Harrowing Search for Two Missing Girls
Starring: Hugh Jackman, Jake Gyllenhaal,
Maria Bello, Terrence Howard,
Viola Davis, Paul Dano
Audience: Older teenagers and adults
Runtime: 149 minutes
Distributor: Warner Bros. Pictures/Time
Director: Denis Villeneuve
Executive Producer: Edward McDonnell, John H.
Starke, Mark Wahlberg, Robyn
Meisinger, Stephen Levinson
Producer: Broderick Johnson, Andrew A.
Kosove, Kira Davis, Adam
Writer: Aaron Guzikowski
Address Comments To:Jeffrey L. Bewkes, CEO
Kevin Tsujihara, Chairman/CEO
Warner Bros. Entertainment Inc. (New Line Cinema)
Greg Silverman and Sue Kroll, President
Warner Bros. Pictures
4000 Warner Blvd.
Burbank, CA 91522-0001
Phone: (818) 954-6000
The movie stars Hugh Jackman as Keller Dover, a recovered alcoholic turned devoutly Catholic family man, a carpenter struggling for work. When his young daughter and her best friend disappear on Thanksgiving, he loses his bearings and begins a maniacal search for her. His search escalates into seriously questionable behavior when he himself kidnaps the lead suspect after police release him without charges. He holds Alex prisoner and proceeds to beat him up repeatedly to get him to talk.
Meanwhile, a dogged policeman named Loki (Jake Gyllenhaal) leads the search for the girls and starts to notice that Keller is acting strangely while disappearing for long hours at a time. He doesn’t yet realize that Keller has taken Alex hostage.
The question becomes, who will find the missing girls first? The detective or the angry father?
PRISONERS is one of the most intense, harrowing movies to be released in a long time. Every performance is expertly rendered, with Jackman and Gyllenhaal turning in some of the best work of their already impressive careers. Director Denis Villeneuve ratchets the tension to high levels throughout the movie without allowing the story to become over the top and risk slipping into pulp fiction territory.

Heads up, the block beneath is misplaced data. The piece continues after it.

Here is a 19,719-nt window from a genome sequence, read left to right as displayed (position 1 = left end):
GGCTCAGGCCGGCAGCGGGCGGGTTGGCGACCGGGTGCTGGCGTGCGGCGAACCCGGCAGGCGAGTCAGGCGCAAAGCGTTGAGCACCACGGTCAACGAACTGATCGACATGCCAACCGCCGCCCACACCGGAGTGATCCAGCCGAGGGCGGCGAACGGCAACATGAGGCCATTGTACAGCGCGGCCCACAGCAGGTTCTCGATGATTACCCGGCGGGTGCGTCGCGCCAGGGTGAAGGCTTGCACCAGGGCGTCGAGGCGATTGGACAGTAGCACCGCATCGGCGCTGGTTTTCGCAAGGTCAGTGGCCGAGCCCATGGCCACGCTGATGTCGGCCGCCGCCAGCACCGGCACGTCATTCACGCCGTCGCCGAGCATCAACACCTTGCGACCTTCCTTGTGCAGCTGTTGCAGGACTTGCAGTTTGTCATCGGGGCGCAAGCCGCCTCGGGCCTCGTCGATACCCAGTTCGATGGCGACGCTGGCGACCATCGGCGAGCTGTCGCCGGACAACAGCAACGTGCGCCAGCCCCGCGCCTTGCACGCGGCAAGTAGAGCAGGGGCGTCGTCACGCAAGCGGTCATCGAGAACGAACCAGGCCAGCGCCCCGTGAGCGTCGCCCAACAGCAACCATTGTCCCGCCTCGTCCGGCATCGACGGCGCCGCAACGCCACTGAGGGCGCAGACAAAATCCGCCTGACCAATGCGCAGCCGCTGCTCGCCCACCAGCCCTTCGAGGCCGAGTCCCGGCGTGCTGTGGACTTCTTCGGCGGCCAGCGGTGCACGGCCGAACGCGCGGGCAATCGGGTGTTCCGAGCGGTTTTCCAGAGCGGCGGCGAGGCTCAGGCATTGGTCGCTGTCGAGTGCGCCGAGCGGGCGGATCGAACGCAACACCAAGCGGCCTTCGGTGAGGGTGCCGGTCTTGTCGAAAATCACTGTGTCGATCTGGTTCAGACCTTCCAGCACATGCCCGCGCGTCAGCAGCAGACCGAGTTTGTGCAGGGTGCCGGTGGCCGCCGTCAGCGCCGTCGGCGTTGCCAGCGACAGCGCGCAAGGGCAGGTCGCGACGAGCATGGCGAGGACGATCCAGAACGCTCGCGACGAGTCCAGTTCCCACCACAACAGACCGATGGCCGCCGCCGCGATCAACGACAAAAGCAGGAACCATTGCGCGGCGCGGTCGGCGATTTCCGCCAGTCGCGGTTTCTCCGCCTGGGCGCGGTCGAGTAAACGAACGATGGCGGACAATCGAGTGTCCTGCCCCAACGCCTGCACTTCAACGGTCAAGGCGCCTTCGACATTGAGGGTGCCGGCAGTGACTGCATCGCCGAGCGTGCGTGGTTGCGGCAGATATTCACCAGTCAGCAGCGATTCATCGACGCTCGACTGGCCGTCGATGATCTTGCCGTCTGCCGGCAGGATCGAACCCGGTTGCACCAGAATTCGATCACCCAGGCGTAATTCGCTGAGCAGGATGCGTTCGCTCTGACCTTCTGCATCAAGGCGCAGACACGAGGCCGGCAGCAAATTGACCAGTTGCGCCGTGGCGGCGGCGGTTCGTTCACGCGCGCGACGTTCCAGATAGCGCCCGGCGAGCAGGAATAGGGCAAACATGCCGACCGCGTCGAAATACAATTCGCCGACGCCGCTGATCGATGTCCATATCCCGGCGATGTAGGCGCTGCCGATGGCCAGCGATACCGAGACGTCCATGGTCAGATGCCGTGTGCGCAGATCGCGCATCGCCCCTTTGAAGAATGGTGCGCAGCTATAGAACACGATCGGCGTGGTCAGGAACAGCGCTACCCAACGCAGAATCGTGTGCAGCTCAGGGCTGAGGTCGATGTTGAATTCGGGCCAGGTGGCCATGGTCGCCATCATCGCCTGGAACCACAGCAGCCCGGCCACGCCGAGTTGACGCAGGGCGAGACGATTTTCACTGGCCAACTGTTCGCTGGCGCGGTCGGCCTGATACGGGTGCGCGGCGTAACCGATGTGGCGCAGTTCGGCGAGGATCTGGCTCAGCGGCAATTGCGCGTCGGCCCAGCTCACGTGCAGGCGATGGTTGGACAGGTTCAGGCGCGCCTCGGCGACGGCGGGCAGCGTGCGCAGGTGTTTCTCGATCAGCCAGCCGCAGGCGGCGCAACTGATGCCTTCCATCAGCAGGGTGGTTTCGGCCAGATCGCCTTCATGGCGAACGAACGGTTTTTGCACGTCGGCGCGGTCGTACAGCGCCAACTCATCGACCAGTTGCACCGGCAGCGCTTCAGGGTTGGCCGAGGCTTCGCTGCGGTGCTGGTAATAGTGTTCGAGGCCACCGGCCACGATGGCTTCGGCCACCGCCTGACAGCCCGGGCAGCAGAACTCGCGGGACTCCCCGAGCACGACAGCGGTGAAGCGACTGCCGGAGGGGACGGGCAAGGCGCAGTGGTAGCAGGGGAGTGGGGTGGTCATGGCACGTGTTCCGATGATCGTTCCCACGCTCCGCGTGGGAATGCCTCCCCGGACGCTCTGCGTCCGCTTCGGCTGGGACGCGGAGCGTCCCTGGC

While the movie is riveting throughout, there are a couple of plot holes and inexplicable character motivations that prevent PRISONERS from being the full-bore classic it might have been. The movie also goes on too long and doesn’t give viewers any down time in between what seems like several different very intense endings.
PRISONERS forces viewers to consider what choices they would make in the same situation of having their child kidnapped, as well as whether they could maintain their own faith under those circumstances. [Spoilers Follow] It turns out that the villain says they lost their faith when their son died of cancer. So now, the villain says, they are waging a war against God by taking children away from other parents. In the end, however, the father seems to regain his Christian faith in God, though he also suffers some bad consequences for his actions in torturing the one suspect.
PRISONERS is not an easy movie to watch and will prove difficult for many to handle. Besides the intense storyline, it contains lots of strong foul language and some very strong, extreme violence. So, despite its positive references to Christian prayer and moral sentiments, extreme caution is advised.
PRISONERS is one of the most harrowing movies in a long time. Every performance is expertly rendered, especially Hugh Jackman and Jake Gyllenhaal as the father and the detective. PRISONERS forces viewers to consider what choices they would make in the same situation of having their child kidnapped. Ultimately, the movie becomes a battle of faith versus non-faith. The villain reflects the father’s growing lack of faith. Their confrontation is what helps the father regain his faith. Extreme caution is advised, however.